Printed circuit boards used to be green or tan, and invariably hidden. Now, they can be artful, structural, and like electronic convention badges, they are the entire project. In this vein, we find Open LEV, a horseshoe-shaped desktop bauble bristling with analog circuitry supporting an acoustic levitator. [John Loefler] is a mechanical engineer manager at a college 3D printing lab in Florida, so of course, he needs to have the nerdiest stuff on his workspace. Instead of resorting to a microcontroller, he filled out a parts list with analog components. We have to assume that the rest of his time went into making his PCB show-room ready. Parts of the silkscreen layer are functional too. If you look closely at where the ultrasonic transducers (silver cylinders) connect, there are depth gauges to aid positioning. Now that’s clever.
Levitation has a way of arousing curiousity and wonder wherever it appears. There’s a multitude of ways to do it, each with their own strengths and weaknesses and ideal use cases. [Julius Kramer] tried his hand at acoustic levitation, and decided to share his build.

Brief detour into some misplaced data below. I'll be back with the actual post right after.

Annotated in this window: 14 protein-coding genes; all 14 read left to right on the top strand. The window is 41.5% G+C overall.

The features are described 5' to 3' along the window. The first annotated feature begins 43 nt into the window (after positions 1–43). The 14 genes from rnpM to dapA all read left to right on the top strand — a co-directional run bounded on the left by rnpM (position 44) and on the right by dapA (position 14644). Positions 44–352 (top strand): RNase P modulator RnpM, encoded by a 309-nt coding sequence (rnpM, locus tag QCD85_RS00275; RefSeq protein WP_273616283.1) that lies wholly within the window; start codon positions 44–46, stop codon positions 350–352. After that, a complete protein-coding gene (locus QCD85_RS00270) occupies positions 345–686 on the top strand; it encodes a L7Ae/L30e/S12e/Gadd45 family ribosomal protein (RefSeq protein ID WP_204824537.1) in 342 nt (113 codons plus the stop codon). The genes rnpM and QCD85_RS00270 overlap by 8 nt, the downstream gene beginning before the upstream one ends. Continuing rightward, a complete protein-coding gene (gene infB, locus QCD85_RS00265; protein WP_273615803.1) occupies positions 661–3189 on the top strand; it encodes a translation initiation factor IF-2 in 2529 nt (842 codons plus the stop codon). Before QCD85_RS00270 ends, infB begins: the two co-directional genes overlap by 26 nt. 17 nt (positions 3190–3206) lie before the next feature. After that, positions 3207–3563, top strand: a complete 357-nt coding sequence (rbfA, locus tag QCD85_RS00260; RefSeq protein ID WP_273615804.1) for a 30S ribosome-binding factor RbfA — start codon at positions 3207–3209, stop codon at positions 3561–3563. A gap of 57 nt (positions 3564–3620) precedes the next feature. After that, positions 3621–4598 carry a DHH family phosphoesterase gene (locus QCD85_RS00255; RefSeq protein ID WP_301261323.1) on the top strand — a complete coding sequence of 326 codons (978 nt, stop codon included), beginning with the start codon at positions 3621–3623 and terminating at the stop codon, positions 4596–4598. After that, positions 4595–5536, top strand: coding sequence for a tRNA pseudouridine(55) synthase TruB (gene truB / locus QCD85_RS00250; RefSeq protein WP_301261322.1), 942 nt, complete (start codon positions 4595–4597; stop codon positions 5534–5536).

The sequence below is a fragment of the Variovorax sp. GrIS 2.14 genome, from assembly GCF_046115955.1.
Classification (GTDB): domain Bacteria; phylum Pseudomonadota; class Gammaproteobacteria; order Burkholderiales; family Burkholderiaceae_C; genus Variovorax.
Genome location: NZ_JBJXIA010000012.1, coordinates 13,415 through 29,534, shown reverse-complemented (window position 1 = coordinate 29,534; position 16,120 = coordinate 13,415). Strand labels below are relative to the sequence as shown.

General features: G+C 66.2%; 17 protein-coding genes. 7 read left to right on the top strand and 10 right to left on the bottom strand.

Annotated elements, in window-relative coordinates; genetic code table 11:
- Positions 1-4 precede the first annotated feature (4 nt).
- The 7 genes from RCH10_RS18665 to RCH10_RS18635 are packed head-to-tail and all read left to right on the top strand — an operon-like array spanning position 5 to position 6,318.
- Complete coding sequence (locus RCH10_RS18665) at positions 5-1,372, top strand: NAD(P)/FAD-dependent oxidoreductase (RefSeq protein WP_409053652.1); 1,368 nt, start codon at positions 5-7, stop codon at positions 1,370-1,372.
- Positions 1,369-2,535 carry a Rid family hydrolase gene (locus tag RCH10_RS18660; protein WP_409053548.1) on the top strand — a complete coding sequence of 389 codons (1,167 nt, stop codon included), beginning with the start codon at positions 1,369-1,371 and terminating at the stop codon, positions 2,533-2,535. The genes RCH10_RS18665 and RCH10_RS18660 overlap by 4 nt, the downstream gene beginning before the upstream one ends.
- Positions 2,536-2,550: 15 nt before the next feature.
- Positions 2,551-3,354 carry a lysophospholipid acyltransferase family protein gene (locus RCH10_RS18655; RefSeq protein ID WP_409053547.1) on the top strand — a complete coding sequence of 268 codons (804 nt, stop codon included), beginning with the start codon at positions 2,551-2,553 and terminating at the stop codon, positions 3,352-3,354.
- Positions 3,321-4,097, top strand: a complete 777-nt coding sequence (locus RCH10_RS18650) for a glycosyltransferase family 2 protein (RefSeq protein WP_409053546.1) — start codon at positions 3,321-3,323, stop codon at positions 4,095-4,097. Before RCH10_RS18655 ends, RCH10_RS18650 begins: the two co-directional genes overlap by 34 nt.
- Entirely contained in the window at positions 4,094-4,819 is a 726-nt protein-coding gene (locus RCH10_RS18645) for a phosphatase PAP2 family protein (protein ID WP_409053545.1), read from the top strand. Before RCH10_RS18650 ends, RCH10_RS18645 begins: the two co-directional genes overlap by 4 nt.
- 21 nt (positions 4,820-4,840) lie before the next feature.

The build relies on an astounding number of ultrasonic transducers – 72, in fact. The device operates at 40 kHz to be well above the human range of hearing. 36 each are placed in the top and bottom shells of the device’s 3D printed chassis. Through careful construction, the transducers are placed an integer multiple of half the wavelength apart. This allows the device to create a standing wave, with several low-energy nodes in which small objects can be levitated. In this case, [Julius] uses small scraps of styrofoam, but notes that water droplets can also be used if one is careful to avoid spilling any on the electronics.
The transducers are energised with a square wave generated by an Arduino Nano. This allows the possibility of the frequency and phase of the wave to be altered, which can help tune the device and allow some movement in the vertical axis. Unfortunately, movement in the other axes isn’t possible as the transducers appear to be connected in parallel. However, this could be a good upgrade in a later revision.
This project shows that a device relying on incredibly precise measurement and control can now be constructed at home with a 3D printer and some off the shelf electronics.
Now that you’ve whet your whistle, perhaps you’d like to tackle laser levitation?
[Thanks to Baldpower for the tip!]